Bauer Fellow Peter J. Turnbaugh and coworkers published work last month that could pave the way for techniques in “personalized medicine”—treatment which caters to an individuals’ unique genetic makeup.
The paper, which was published in the research publication “Cell,” demonstrated some of the specific effects certain drugs have on microbes in the human body.
The results of this study could help scientists and doctors predict and avoid side effects that may arise from their patients taking oral medication.
Even with advances in medicine, there are still a significant number of drugs that come with side effects of varying degree. These side effects are difficult for scientists to eliminate because every person’s response to drugs is individualized and unique.
In order to begin to understand these unique responses, Turnbaugh’s group analyzed the responses of various microbes found in the human gut, and their responses to various drugs and antibiotics.
After the microbes were treated with doses of the drugs, researchers inspected them for changes in their structure and gene expression.
By noting which groups of microorganisms changed in response to the treatment, Turnbaugh’s group was able to conclude which microbes interact most strongly with a series of six drugs and eight antibiotics.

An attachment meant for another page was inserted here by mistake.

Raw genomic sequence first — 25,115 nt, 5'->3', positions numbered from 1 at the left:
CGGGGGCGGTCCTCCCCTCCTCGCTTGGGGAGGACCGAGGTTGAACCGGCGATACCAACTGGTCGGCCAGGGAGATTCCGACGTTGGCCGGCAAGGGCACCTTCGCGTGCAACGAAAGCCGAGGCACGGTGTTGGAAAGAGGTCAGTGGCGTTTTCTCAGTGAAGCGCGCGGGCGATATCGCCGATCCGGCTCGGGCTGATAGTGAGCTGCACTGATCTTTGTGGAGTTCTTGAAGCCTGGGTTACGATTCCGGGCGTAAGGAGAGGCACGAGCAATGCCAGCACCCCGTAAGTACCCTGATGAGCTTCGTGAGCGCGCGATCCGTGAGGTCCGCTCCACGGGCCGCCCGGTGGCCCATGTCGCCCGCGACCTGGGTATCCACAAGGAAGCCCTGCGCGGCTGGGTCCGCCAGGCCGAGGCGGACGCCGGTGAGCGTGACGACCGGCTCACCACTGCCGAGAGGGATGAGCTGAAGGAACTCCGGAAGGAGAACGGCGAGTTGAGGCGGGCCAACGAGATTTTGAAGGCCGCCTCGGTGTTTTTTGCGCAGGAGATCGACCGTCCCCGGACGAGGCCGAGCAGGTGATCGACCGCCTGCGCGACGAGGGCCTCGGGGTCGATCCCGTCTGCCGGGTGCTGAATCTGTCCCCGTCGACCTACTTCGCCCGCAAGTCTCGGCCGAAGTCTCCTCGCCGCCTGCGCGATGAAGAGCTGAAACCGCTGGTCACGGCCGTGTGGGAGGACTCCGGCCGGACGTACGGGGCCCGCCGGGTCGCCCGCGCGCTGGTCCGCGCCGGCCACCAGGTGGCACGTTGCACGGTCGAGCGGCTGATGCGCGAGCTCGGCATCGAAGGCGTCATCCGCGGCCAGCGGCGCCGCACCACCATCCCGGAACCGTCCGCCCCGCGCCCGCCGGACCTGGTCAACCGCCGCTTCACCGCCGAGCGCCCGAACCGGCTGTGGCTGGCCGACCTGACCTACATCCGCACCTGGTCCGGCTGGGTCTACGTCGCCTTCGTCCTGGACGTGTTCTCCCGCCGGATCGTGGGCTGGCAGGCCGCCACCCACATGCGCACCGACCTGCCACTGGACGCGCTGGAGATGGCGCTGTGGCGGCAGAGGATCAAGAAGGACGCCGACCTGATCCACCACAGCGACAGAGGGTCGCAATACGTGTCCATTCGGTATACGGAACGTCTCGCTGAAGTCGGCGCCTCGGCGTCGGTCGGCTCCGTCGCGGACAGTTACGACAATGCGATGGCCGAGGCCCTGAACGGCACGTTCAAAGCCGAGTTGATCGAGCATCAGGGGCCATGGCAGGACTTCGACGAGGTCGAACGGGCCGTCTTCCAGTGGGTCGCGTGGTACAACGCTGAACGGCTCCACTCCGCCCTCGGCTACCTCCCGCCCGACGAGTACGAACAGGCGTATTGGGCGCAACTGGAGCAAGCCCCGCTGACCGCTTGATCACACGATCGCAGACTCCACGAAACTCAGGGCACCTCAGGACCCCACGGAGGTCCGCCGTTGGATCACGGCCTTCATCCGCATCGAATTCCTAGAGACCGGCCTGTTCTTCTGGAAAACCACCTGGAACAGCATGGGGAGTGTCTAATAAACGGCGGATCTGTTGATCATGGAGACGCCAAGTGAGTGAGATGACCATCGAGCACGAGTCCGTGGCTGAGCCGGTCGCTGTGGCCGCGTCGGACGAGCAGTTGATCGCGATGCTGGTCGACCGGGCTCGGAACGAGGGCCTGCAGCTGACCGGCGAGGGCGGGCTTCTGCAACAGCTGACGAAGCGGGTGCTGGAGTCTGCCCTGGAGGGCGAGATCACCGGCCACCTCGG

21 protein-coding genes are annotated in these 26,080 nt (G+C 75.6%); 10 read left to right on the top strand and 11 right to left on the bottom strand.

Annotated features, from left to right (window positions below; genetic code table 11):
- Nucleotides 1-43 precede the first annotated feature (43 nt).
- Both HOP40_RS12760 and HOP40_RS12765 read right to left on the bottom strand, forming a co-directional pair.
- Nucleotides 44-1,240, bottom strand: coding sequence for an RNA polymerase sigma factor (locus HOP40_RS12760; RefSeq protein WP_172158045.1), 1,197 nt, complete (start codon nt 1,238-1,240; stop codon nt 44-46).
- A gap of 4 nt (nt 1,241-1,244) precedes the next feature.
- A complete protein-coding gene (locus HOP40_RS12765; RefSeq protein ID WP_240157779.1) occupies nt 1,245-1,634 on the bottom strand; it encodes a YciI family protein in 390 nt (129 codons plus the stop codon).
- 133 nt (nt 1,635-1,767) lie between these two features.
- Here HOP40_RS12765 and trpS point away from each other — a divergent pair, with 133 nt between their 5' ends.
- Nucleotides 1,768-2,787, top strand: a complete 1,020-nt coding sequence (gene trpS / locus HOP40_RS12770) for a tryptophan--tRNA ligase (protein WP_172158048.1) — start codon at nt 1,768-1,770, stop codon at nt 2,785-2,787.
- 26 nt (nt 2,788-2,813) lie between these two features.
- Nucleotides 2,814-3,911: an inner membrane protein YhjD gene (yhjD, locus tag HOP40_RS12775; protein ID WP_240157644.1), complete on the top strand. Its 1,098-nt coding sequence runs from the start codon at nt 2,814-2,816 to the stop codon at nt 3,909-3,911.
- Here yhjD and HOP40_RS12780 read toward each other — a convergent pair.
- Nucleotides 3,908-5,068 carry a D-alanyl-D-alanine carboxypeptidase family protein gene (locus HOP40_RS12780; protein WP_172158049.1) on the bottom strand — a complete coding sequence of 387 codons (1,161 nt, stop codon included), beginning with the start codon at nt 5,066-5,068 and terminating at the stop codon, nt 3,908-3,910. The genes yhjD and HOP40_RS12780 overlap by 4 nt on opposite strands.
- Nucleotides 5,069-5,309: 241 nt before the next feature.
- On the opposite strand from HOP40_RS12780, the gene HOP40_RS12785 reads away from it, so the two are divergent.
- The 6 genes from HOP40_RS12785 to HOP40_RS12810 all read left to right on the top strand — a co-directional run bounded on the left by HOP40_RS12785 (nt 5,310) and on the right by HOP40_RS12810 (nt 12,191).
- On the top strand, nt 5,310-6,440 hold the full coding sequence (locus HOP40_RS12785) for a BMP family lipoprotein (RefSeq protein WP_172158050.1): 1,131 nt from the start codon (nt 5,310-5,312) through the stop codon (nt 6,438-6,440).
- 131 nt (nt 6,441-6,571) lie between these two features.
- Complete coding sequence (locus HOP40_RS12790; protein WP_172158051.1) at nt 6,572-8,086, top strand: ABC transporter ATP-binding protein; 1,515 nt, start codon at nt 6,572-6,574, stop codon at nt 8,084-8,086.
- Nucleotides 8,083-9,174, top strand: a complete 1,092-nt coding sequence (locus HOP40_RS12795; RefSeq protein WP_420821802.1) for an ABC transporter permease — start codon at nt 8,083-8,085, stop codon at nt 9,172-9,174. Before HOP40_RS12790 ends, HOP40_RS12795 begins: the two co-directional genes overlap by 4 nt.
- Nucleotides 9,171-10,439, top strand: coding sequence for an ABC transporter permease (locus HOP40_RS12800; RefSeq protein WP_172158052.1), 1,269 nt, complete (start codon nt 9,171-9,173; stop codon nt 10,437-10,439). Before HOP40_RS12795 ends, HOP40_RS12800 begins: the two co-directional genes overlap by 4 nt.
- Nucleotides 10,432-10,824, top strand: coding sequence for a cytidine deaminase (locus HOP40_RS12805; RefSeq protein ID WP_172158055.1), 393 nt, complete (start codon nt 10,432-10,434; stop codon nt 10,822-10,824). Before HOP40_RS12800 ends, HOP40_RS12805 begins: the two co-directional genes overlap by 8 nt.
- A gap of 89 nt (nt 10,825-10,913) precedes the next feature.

Turnbaugh said that knowing these specific responses could help determine which drugs might prove damaging to specific patients.
According to Turnbaugh, the techniques used in the study were relatively new, and would not have been monetarily feasible for many research groups five years ago.
“There has been sort of a resurgence in the field in the last three years, primarily driven by the fact that [genetic] sequencing costs have decreased,” Turnbaugh said. “There’s a lot of feedback… and a lot of tools that tell us what genes are in [different bacteria’s] genome.”
UC Survey Asks for Student Opinions on Extending Library HoursIf you've ever been kicked out of Lamont Library at 10 p.m. on a Friday night, a survey conducted by the UC Student Life Committee may be the answer to your library woes. The survey, which has already received 1,500 responses, asks for student input on whether undergraduates would utilize Lamont Library were it to extend its hours.
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'Gut-on-a-Chip' Mimics Human IntestineA team of researchers at Harvard University’s Wyss Institute for Biologically Inspired Engineering recently announced a milestone in the development of a new biomedical technology that may make animal models a phenomenon of the past. The device, known as the “gut-on-a-chip,” simulates the microenvironment of the human intestine by creating a miniaturized three-dimensional scaffold that supports growth and development of a patient’s own cells—even including microbes essential for digestion and normal physiology.